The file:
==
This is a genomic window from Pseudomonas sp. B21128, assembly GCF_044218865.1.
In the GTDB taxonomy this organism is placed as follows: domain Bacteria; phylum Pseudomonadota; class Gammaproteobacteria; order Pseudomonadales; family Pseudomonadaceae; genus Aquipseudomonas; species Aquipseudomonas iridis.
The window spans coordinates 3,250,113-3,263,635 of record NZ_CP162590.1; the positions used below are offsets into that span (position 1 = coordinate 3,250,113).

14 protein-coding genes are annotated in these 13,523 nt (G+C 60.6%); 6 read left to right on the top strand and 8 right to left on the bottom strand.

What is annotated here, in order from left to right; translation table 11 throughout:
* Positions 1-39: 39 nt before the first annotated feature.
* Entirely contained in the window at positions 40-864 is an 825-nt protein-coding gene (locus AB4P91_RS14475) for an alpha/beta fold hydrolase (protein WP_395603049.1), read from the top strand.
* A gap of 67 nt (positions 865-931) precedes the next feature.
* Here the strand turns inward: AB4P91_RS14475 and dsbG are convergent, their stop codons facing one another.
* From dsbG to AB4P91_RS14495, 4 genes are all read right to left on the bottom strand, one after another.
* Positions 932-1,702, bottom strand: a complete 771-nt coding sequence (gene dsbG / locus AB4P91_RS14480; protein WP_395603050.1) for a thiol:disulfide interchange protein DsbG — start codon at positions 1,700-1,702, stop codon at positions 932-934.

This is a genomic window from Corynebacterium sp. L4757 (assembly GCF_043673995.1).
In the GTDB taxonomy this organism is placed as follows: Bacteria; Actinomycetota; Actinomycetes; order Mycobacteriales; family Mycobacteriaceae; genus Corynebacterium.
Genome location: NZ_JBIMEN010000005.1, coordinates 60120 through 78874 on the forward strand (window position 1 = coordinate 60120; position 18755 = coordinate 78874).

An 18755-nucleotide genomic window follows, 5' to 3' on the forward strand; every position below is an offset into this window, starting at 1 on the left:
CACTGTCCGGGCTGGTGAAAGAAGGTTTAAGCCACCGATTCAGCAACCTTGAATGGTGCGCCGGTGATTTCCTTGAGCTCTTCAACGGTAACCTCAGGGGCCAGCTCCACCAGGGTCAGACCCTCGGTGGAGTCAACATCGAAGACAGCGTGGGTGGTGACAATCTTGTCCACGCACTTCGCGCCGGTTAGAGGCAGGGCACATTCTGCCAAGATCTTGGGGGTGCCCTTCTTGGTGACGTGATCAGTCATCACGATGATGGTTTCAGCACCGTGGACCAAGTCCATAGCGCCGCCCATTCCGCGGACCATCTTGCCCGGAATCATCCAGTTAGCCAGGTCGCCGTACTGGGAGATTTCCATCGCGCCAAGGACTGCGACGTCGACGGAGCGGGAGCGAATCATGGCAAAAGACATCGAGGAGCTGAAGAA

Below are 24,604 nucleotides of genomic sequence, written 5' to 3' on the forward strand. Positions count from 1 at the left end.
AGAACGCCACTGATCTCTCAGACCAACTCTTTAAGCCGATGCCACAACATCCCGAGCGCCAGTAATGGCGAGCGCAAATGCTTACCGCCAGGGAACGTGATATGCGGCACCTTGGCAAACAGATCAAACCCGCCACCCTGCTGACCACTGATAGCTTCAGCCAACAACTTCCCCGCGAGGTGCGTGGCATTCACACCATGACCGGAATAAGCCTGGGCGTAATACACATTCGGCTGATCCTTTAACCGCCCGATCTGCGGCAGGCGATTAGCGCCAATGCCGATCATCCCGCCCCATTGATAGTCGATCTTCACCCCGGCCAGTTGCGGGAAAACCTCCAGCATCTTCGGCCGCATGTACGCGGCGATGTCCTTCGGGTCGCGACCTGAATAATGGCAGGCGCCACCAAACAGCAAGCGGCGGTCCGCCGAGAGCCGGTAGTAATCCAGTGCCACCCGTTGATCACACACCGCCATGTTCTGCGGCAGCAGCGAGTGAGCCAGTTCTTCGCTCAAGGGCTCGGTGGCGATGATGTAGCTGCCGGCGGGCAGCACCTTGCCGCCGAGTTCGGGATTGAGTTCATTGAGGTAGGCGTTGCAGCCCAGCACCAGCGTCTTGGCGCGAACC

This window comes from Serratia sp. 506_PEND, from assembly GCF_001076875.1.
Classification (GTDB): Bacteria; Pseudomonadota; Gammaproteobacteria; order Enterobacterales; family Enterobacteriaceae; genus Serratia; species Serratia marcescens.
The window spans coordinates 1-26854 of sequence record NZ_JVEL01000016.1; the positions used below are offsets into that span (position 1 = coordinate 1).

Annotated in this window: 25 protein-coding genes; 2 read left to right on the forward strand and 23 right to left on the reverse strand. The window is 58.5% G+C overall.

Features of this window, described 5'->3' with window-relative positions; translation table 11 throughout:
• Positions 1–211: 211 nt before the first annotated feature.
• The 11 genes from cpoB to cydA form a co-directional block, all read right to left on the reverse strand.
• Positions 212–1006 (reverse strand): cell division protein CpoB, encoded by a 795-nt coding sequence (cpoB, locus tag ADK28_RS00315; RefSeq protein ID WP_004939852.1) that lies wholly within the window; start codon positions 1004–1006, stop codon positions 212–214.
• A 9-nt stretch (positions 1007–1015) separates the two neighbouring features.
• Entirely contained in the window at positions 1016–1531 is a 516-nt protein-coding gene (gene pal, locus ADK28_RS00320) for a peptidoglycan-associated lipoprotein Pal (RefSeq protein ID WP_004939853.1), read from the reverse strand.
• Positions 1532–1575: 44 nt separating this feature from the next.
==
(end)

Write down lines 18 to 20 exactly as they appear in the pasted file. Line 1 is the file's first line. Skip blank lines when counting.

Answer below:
AGAACGCCACTGATCTCTCAGACCAACTCTTTAAGCCGATGCCACAACATCCCGAGCGCCAGTAATGGCGAGCGCAAATGCTTACCGCCAGGGAACGTGATATGCGGCACCTTGGCAAACAGATCAAACCCGCCACCCTGCTGACCACTGATAGCTTCAGCCAACAACTTCCCCGCGAGGTGCGTGGCATTCACACCATGACCGGAATAAGCCTGGGCGTAATACACATTCGGCTGATCCTTTAACCGCCCGATCTGCGGCAGGCGATTAGCGCCAATGCCGATCATCCCGCCCCATTGATAGTCGATCTTCACCCCGGCCAGTTGCGGGAAAACCTCCAGCATCTTCGGCCGCATGTACGCGGCGATGTCCTTCGGGTCGCGACCTGAATAATGGCAGGCGCCACCAAACAGCAAGCGGCGGTCCGCCGAGAGCCGGTAGTAATCCAGTGCCACCCGTTGATCACACACCGCCATGTTCTGCGGCAGCAGCGAGTGAGCCAGTTCTTCGCTCAAGGGCTCGGTGGCGATGATGTAGCTGCCGGCGGGCAGCACCTTGCCGCCGAGTTCGGGATTGAGTTCATTGAGGTAGGCGTTGCAGCCCAGCACCAGCGTCTTGGCGCGAACC

This window comes from Serratia sp. 506_PEND, from assembly GCF_001076875.1.
Classification (GTDB): Bacteria; Pseudomonadota; Gammaproteobacteria; order Enterobacterales; family Enterobacteriaceae; genus Serratia; species Serratia marcescens.